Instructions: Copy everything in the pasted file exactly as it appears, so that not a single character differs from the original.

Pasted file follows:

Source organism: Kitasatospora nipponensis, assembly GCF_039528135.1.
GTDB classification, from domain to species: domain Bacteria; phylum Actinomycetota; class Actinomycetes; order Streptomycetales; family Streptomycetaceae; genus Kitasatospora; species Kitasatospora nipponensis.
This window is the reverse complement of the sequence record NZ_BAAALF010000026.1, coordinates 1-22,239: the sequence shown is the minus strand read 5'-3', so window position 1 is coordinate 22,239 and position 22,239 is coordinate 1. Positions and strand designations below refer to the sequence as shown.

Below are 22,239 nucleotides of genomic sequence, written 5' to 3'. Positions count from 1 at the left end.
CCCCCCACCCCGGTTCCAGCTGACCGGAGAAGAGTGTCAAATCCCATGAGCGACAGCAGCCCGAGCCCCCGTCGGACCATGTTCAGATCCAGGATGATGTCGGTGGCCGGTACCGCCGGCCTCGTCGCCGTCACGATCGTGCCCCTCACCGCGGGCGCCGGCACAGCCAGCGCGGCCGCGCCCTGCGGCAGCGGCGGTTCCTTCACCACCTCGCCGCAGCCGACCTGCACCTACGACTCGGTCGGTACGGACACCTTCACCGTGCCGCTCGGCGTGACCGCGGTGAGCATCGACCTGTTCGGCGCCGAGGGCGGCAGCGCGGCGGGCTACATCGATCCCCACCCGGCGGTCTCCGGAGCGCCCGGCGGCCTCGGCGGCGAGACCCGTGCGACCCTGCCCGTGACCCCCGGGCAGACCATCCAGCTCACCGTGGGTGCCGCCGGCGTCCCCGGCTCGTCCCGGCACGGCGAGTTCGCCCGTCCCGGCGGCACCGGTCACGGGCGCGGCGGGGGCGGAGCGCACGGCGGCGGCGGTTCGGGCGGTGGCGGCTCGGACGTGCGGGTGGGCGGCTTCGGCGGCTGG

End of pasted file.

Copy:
Source organism: Kitasatospora nipponensis, assembly GCF_039528135.1.
GTDB classification, from domain to species: domain Bacteria; phylum Actinomycetota; class Actinomycetes; order Streptomycetales; family Streptomycetaceae; genus Kitasatospora; species Kitasatospora nipponensis.
This window is the reverse complement of the sequence record NZ_BAAALF010000026.1, coordinates 1-22,239: the sequence shown is the minus strand read 5'-3', so window position 1 is coordinate 22,239 and position 22,239 is coordinate 1. Positions and strand designations below refer to the sequence as shown.

Below are 22,239 nucleotides of genomic sequence, written 5' to 3'. Positions count from 1 at the left end.
CCCCCCACCCCGGTTCCAGCTGACCGGAGAAGAGTGTCAAATCCCATGAGCGACAGCAGCCCGAGCCCCCGTCGGACCATGTTCAGATCCAGGATGATGTCGGTGGCCGGTACCGCCGGCCTCGTCGCCGTCACGATCGTGCCCCTCACCGCGGGCGCCGGCACAGCCAGCGCGGCCGCGCCCTGCGGCAGCGGCGGTTCCTTCACCACCTCGCCGCAGCCGACCTGCACCTACGACTCGGTCGGTACGGACACCTTCACCGTGCCGCTCGGCGTGACCGCGGTGAGCATCGACCTGTTCGGCGCCGAGGGCGGCAGCGCGGCGGGCTACATCGATCCCCACCCGGCGGTCTCCGGAGCGCCCGGCGGCCTCGGCGGCGAGACCCGTGCGACCCTGCCCGTGACCCCCGGGCAGACCATCCAGCTCACCGTGGGTGCCGCCGGCGTCCCCGGCTCGTCCCGGCACGGCGAGTTCGCCCGTCCCGGCGGCACCGGTCACGGGCGCGGCGGGGGCGGAGCGCACGGCGGCGGCGGTTCGGGCGGTGGCGGCTCGGACGTGCGGGTGGGCGGCTTCGGCGGCTGG